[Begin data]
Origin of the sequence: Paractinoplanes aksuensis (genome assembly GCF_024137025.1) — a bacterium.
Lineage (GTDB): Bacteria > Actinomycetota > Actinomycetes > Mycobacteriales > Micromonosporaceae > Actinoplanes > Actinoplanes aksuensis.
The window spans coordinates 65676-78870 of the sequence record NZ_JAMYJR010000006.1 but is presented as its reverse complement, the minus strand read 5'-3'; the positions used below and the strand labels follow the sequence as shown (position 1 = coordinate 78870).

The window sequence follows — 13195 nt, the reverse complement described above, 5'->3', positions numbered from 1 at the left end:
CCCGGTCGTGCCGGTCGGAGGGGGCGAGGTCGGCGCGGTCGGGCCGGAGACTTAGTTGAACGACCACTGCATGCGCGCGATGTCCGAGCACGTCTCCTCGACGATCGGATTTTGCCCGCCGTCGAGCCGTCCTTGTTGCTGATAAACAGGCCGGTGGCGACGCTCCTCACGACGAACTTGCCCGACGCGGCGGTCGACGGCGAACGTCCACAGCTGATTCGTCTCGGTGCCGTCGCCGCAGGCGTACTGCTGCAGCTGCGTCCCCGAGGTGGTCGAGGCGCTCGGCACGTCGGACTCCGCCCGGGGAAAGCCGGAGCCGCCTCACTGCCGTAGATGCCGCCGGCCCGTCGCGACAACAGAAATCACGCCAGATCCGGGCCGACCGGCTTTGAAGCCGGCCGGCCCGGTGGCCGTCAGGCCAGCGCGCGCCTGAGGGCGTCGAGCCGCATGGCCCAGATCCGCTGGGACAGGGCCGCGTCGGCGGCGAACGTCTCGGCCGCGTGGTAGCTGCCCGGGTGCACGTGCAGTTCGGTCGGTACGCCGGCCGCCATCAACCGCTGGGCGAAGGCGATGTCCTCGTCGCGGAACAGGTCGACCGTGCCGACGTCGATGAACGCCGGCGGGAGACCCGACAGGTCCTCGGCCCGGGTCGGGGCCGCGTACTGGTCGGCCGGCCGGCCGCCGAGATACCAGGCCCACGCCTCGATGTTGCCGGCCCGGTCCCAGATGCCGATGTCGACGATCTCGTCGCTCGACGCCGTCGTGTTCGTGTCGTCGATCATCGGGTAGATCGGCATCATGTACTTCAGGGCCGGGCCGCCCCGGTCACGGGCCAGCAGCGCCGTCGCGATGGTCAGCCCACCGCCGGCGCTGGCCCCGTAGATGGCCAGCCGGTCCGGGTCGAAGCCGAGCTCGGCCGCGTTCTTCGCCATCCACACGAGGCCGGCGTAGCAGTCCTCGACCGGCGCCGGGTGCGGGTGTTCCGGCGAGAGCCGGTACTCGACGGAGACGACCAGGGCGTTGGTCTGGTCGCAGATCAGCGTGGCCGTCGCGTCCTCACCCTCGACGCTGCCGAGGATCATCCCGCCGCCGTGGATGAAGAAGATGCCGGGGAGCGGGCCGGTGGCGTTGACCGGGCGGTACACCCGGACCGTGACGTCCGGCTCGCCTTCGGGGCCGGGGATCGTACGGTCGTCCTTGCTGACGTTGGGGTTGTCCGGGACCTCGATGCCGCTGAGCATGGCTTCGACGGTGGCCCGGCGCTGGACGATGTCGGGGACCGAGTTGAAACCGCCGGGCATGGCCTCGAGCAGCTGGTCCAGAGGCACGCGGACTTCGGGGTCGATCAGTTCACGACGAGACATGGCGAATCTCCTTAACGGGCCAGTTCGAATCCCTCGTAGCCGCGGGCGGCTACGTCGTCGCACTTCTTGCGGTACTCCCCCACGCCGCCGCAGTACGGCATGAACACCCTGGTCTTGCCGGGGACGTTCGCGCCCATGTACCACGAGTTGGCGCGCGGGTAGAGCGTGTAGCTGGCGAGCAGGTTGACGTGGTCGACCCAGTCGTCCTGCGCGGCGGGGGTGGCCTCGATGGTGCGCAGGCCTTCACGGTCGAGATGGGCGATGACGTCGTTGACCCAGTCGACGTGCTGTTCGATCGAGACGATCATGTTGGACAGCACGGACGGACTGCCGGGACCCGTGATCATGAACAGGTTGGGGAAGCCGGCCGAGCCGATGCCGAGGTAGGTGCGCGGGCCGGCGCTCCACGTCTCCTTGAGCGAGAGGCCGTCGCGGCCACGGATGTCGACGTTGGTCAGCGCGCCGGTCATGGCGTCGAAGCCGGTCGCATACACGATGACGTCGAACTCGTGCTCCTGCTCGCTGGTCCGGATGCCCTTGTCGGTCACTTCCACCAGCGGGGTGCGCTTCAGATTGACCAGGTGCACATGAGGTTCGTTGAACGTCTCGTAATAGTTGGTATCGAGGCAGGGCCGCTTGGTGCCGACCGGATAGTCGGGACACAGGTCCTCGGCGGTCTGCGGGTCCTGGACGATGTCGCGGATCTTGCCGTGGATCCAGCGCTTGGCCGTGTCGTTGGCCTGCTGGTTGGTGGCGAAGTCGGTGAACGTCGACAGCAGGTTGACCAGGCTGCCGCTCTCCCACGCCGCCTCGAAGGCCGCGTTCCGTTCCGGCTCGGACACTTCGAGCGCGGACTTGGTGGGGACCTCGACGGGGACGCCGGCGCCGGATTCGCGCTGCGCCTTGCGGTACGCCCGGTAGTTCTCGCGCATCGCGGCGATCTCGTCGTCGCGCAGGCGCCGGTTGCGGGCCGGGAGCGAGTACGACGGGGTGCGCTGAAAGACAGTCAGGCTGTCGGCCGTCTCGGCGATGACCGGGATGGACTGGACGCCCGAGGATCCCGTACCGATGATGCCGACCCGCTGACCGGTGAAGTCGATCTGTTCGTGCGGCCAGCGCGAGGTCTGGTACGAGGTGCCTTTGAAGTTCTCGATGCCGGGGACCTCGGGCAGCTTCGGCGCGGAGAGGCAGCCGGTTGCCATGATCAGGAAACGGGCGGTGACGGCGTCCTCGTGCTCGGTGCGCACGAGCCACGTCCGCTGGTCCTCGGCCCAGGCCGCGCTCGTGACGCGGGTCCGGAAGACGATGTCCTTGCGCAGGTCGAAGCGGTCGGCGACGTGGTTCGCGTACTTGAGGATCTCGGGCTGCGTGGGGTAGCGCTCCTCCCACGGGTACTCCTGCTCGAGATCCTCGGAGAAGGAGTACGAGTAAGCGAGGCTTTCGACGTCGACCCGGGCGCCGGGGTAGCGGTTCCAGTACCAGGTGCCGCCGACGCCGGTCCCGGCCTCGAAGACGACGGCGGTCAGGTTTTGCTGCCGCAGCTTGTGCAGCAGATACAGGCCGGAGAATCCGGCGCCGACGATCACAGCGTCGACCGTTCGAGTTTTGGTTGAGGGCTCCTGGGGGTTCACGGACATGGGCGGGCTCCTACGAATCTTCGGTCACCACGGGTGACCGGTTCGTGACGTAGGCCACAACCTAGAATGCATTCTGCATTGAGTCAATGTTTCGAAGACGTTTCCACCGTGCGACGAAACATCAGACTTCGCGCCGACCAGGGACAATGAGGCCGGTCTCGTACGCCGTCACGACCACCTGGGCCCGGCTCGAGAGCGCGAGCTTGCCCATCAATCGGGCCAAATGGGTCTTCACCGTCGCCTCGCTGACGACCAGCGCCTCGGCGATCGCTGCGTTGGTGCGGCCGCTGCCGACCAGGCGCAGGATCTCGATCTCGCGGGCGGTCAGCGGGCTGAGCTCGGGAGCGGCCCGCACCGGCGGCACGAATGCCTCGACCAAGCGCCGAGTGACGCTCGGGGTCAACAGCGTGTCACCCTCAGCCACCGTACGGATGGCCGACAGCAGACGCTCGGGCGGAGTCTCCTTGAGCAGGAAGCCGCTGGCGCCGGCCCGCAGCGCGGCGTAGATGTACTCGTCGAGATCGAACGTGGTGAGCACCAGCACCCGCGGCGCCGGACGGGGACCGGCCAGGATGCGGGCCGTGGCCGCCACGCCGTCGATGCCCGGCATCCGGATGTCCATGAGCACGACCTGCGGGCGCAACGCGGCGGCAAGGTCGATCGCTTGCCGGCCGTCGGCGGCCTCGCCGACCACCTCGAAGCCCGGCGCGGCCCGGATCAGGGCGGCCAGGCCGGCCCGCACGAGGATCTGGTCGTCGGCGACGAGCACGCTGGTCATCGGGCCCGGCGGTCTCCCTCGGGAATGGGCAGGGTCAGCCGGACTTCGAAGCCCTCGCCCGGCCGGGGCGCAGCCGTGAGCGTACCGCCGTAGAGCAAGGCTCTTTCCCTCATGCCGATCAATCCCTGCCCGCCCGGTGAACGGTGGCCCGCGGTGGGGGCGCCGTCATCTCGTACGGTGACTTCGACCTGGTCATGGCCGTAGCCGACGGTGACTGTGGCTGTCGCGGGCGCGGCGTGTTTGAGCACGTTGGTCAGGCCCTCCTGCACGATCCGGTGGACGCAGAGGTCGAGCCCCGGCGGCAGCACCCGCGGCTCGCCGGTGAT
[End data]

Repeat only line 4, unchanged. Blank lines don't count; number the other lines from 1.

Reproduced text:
The window sequence follows — 13195 nt, the reverse complement described above, 5'->3', positions numbered from 1 at the left end: